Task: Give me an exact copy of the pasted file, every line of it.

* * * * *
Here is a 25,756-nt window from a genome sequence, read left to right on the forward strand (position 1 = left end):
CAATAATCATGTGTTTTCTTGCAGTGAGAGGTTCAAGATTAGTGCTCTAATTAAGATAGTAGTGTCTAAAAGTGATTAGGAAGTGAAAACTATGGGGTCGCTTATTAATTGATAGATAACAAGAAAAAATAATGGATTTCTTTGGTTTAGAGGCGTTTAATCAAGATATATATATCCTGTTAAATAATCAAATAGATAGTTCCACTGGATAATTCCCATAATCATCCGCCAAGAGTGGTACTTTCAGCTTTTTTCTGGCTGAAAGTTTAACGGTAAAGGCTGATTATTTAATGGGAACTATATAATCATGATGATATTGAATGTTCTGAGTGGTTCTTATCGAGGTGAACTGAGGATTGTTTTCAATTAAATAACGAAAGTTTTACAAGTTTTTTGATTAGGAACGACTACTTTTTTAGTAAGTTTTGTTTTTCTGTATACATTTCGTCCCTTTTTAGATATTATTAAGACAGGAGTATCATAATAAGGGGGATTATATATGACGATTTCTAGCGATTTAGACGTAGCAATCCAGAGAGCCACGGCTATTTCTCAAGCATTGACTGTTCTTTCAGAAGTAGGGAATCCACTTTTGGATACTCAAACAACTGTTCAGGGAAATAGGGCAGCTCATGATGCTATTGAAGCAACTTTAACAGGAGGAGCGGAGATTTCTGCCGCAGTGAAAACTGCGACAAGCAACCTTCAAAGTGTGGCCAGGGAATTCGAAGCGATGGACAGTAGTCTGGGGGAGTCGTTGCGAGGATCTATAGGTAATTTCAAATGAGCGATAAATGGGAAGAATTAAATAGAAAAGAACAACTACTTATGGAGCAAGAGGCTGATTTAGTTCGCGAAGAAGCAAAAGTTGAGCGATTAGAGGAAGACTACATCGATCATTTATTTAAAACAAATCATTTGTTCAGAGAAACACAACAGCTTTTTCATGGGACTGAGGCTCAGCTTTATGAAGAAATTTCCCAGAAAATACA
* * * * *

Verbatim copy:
Here is a 25,756-nt window from a genome sequence, read left to right on the forward strand (position 1 = left end):
CAATAATCATGTGTTTTCTTGCAGTGAGAGGTTCAAGATTAGTGCTCTAATTAAGATAGTAGTGTCTAAAAGTGATTAGGAAGTGAAAACTATGGGGTCGCTTATTAATTGATAGATAACAAGAAAAAATAATGGATTTCTTTGGTTTAGAGGCGTTTAATCAAGATATATATATCCTGTTAAATAATCAAATAGATAGTTCCACTGGATAATTCCCATAATCATCCGCCAAGAGTGGTACTTTCAGCTTTTTTCTGGCTGAAAGTTTAACGGTAAAGGCTGATTATTTAATGGGAACTATATAATCATGATGATATTGAATGTTCTGAGTGGTTCTTATCGAGGTGAACTGAGGATTGTTTTCAATTAAATAACGAAAGTTTTACAAGTTTTTTGATTAGGAACGACTACTTTTTTAGTAAGTTTTGTTTTTCTGTATACATTTCGTCCCTTTTTAGATATTATTAAGACAGGAGTATCATAATAAGGGGGATTATATATGACGATTTCTAGCGATTTAGACGTAGCAATCCAGAGAGCCACGGCTATTTCTCAAGCATTGACTGTTCTTTCAGAAGTAGGGAATCCACTTTTGGATACTCAAACAACTGTTCAGGGAAATAGGGCAGCTCATGATGCTATTGAAGCAACTTTAACAGGAGGAGCGGAGATTTCTGCCGCAGTGAAAACTGCGACAAGCAACCTTCAAAGTGTGGCCAGGGAATTCGAAGCGATGGACAGTAGTCTGGGGGAGTCGTTGCGAGGATCTATAGGTAATTTCAAATGAGCGATAAATGGGAAGAATTAAATAGAAAAGAACAACTACTTATGGAGCAAGAGGCTGATTTAGTTCGCGAAGAAGCAAAAGTTGAGCGATTAGAGGAAGACTACATCGATCATTTATTTAAAACAAATCATTTGTTCAGAGAAACACAACAGCTTTTTCATGGGACTGAGGCTCAGCTTTATGAAGAAATTTCCCAGAAAATACA